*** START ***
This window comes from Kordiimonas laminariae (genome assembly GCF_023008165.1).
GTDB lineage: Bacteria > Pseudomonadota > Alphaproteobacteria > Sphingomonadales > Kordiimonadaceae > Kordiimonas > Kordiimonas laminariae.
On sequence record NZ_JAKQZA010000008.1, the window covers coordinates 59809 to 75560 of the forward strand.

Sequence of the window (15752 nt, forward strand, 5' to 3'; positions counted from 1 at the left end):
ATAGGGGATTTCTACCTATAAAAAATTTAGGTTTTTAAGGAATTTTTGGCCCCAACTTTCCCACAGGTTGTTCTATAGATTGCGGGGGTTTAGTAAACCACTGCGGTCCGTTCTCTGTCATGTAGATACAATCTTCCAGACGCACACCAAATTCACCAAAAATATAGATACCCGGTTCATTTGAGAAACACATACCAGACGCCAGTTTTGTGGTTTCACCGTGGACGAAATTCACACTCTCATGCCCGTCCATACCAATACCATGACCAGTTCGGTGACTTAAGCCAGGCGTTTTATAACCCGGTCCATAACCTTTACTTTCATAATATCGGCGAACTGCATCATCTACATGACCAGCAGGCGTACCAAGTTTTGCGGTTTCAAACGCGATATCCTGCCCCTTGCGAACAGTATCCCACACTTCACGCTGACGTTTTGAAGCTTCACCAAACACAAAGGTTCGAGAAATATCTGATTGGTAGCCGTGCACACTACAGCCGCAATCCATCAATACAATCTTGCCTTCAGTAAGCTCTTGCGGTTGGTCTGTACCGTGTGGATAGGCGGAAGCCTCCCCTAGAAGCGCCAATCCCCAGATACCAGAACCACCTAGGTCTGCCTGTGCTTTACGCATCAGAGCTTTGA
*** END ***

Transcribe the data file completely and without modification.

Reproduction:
This window comes from Kordiimonas laminariae (genome assembly GCF_023008165.1).
GTDB lineage: Bacteria > Pseudomonadota > Alphaproteobacteria > Sphingomonadales > Kordiimonadaceae > Kordiimonas > Kordiimonas laminariae.
On sequence record NZ_JAKQZA010000008.1, the window covers coordinates 59809 to 75560 of the forward strand.

Sequence of the window (15752 nt, forward strand, 5' to 3'; positions counted from 1 at the left end):
ATAGGGGATTTCTACCTATAAAAAATTTAGGTTTTTAAGGAATTTTTGGCCCCAACTTTCCCACAGGTTGTTCTATAGATTGCGGGGGTTTAGTAAACCACTGCGGTCCGTTCTCTGTCATGTAGATACAATCTTCCAGACGCACACCAAATTCACCAAAAATATAGATACCCGGTTCATTTGAGAAACACATACCAGACGCCAGTTTTGTGGTTTCACCGTGGACGAAATTCACACTCTCATGCCCGTCCATACCAATACCATGACCAGTTCGGTGACTTAAGCCAGGCGTTTTATAACCCGGTCCATAACCTTTACTTTCATAATATCGGCGAACTGCATCATCTACATGACCAGCAGGCGTACCAAGTTTTGCGGTTTCAAACGCGATATCCTGCCCCTTGCGAACAGTATCCCACACTTCACGCTGACGTTTTGAAGCTTCACCAAACACAAAGGTTCGAGAAATATCTGATTGGTAGCCGTGCACACTACAGCCGCAATCCATCAATACAATCTTGCCTTCAGTAAGCTCTTGCGGTTGGTCTGTACCGTGTGGATAGGCGGAAGCCTCCCCTAGAAGCGCCAATCCCCAGATACCAGAACCACCTAGGTCTGCCTGTGCTTTACGCATCAGAGCTTTGA